You earn one point for each correct answer; you lose a quarter of a point for each incorrect answer. If you leave a question blank, no points are awarded or deducted.
The essay is scored by two readers on a scale of one to six points, six being best. If the readers' scores differ by more than a point, a third reader scores the essay. You could get a zero score if you don't write on the assigned topic.
Comparing SAT and ACT Scores
You can roughly estimate how your SAT score would translate to an ACT score by using the concordance tables published on the College Board website. For example, if you got a combined score of 1510 on the SAT Critical Reading and Math Tests, that would be the equivalent of 34 on the ACT.
Sending Your Scores to Colleges
When you register for the SAT, you can choose up to four colleges to receive your scores. The College Board will send your scores to these colleges free of charge. You can also, for a fee, designate colleges after you have taken the test. Fee waivers are available, based on income.
Before you arrange to send your scores to colleges, make sure that you understand their score-use and admissions policies. Some colleges may require all your scores. Others may give you the option to send only a single test date with your best combined score or only the test dates with your highest section scores. This score-reporting policy, called Score Choice, is optional for you. If you do not use Score Choice, the College Board will send colleges your entire SAT history.
Many college advisors and admissions officers recommend that students send all their scores to give colleges a full picture of the student's academic profile and to avoid missteps due to confusion about what scores to send and when to send them. For more information, visit the College Board website.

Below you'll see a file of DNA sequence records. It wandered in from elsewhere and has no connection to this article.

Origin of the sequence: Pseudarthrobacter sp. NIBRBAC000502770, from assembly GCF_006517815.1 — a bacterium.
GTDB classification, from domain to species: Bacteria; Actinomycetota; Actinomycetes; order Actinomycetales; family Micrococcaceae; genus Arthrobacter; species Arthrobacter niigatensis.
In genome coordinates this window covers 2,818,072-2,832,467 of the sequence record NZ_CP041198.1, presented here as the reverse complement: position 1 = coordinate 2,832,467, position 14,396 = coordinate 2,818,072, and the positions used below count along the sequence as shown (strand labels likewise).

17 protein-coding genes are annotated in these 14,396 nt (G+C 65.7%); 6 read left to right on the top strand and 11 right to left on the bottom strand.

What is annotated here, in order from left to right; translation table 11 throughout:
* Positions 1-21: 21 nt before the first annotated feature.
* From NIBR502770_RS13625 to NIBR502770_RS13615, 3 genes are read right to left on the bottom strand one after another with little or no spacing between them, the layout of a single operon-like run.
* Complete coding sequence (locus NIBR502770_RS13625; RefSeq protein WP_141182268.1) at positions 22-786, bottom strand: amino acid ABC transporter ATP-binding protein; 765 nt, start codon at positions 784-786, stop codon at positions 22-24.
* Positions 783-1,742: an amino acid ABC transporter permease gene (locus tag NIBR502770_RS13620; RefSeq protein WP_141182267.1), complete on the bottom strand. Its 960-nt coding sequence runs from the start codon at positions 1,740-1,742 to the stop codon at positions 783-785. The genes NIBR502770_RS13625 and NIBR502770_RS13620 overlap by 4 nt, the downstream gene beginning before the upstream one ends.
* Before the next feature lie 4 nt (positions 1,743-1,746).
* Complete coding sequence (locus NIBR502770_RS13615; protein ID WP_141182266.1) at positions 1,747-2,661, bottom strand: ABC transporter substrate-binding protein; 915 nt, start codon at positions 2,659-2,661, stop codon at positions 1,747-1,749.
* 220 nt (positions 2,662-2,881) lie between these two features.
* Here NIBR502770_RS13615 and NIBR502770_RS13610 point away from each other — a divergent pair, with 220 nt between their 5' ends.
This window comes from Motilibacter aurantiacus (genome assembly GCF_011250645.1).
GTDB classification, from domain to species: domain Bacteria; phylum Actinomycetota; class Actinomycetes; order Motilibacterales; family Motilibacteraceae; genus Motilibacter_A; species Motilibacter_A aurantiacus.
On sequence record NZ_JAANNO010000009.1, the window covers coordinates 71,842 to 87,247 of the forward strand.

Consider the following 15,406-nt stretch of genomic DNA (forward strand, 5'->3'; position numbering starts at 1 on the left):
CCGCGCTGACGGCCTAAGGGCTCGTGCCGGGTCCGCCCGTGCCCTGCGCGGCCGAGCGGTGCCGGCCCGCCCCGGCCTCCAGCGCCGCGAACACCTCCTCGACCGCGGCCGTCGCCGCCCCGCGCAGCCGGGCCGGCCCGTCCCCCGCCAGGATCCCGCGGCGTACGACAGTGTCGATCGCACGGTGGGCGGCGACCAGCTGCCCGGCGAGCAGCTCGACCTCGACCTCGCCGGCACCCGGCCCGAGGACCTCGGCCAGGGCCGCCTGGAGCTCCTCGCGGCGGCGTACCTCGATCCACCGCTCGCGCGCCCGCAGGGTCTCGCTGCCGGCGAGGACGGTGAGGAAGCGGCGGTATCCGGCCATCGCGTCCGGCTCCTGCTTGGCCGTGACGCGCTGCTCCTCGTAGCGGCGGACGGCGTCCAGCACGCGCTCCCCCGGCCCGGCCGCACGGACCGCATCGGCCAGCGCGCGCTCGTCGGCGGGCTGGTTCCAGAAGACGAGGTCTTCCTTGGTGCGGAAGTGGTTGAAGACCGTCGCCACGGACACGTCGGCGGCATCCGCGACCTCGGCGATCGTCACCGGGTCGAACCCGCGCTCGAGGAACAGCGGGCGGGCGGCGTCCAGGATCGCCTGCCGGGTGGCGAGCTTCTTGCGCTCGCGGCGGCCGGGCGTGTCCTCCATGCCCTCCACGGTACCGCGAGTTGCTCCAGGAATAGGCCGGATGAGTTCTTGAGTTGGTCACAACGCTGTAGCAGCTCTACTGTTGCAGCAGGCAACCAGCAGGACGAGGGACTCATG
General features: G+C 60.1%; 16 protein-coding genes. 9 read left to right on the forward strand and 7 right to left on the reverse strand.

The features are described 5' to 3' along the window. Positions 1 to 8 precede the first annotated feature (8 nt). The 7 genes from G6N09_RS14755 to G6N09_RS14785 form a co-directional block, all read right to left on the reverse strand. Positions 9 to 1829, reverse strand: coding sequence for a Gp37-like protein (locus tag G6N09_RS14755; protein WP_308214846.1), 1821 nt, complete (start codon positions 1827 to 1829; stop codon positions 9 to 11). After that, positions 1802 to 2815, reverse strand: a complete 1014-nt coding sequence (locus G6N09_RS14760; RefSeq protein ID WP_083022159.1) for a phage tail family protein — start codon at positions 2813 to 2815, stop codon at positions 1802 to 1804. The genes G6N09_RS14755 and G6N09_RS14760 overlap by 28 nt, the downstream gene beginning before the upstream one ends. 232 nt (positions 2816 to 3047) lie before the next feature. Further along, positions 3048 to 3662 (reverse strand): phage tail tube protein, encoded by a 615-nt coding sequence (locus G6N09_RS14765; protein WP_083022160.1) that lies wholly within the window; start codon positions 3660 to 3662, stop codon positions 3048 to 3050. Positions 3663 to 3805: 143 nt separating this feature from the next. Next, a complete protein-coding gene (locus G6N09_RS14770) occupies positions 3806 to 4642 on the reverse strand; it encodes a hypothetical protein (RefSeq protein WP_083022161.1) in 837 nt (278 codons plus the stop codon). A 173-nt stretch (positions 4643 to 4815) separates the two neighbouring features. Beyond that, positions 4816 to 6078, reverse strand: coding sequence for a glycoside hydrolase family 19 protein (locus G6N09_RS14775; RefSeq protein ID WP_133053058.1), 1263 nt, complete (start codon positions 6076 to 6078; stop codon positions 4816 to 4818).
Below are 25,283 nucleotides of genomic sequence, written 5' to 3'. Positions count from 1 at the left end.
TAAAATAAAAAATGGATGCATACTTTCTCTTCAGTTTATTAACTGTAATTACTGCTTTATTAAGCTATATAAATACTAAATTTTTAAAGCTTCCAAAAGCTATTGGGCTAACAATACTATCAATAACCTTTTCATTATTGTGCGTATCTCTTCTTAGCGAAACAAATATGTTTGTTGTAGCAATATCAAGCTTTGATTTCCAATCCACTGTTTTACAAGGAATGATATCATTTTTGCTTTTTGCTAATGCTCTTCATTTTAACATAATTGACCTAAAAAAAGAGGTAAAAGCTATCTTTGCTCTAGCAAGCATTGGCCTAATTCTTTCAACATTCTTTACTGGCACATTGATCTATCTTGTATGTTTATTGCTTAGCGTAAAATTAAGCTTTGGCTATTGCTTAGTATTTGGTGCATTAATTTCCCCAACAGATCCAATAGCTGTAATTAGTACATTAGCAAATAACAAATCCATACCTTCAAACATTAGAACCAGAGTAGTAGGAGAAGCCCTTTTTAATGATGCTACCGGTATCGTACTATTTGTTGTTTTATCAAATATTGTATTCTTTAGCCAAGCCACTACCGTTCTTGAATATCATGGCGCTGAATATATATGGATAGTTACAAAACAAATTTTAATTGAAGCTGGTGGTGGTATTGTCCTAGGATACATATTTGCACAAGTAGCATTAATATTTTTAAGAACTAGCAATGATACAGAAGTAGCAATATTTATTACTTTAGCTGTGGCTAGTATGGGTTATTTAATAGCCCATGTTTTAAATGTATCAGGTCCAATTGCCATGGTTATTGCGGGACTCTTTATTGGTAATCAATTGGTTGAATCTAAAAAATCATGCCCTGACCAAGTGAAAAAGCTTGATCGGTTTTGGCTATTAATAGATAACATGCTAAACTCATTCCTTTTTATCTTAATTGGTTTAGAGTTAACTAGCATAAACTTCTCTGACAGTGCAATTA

How Important is the SAT to Colleges?
Your SAT scores help admissions staff judge how ready you are to attend their college compared to other applicants. You can see how much importance a college gives test scores by using College Data's College Match. When you search for a college and view the Admissions page of its profile, you can see whether SAT scores are required, how important they are to the college, and the average scores of recently enrolled freshmen. To see the SAT scores of students recently admitted to your target colleges, visit CollegeData's Admissions Tracker.
In part because of concerns about the validity of test scores as a measure of college readiness, an increasing number of colleges do not require the SAT or ACT for admission. You can find a listing of all colleges and universities that do not require the tests at fairtest.org.
You are not your test scores. Colleges know that. Doing well on the SAT does not guarantee that you'll get into the college of your choice. Doing not as well as you hoped is not the end of the world. Your test score is just one of several factors colleges consider when weighing your application.